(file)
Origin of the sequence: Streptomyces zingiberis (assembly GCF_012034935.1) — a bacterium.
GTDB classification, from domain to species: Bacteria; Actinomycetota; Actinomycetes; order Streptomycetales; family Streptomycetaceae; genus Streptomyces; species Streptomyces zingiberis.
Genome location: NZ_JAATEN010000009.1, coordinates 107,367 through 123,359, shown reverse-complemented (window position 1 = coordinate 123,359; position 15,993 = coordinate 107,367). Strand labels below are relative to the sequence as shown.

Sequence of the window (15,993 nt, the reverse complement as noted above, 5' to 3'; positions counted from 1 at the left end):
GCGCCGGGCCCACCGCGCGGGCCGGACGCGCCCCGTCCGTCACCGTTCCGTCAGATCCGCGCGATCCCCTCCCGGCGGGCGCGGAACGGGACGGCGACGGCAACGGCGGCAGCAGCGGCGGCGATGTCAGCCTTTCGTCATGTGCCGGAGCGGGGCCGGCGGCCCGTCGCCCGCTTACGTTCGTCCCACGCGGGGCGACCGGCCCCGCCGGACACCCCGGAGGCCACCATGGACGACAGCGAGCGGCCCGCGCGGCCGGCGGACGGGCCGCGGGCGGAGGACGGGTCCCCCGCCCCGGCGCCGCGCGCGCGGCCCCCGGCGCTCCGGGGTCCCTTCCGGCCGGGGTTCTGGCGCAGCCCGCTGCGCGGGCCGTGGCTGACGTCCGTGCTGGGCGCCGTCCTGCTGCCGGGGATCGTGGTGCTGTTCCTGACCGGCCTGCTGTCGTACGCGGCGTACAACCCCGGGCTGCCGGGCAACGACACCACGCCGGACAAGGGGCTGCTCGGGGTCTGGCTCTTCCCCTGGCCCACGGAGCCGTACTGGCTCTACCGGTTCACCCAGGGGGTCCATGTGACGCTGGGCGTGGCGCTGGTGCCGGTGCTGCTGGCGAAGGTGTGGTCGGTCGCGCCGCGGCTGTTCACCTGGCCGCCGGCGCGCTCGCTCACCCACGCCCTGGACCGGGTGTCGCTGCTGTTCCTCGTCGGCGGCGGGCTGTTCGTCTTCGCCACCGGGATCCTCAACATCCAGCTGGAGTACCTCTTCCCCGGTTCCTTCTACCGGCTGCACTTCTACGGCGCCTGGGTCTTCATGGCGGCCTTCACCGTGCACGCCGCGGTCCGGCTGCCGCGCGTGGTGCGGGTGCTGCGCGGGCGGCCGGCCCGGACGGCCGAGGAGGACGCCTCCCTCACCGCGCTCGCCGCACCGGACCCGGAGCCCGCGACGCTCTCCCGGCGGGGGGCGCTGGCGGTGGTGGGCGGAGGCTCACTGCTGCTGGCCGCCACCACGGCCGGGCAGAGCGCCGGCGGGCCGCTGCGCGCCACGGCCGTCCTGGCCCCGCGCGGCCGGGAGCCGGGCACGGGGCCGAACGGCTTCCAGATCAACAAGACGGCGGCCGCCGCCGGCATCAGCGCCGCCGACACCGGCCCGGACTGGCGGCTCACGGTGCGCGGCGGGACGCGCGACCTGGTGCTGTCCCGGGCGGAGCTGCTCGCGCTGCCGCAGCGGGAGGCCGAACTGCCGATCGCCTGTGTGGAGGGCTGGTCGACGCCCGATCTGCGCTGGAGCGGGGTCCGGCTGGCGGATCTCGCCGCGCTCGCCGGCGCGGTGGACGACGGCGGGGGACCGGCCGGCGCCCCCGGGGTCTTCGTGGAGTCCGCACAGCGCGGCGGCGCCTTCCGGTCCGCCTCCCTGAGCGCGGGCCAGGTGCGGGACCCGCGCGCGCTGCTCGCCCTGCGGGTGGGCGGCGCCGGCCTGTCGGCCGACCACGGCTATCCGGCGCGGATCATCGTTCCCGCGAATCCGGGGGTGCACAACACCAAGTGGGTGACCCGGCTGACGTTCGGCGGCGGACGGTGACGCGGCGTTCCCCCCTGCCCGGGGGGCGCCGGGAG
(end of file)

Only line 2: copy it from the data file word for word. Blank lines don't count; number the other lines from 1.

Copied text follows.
GTDB classification, from domain to species: Bacteria; Actinomycetota; Actinomycetes; order Streptomycetales; family Streptomycetaceae; genus Streptomyces; species Streptomyces zingiberis.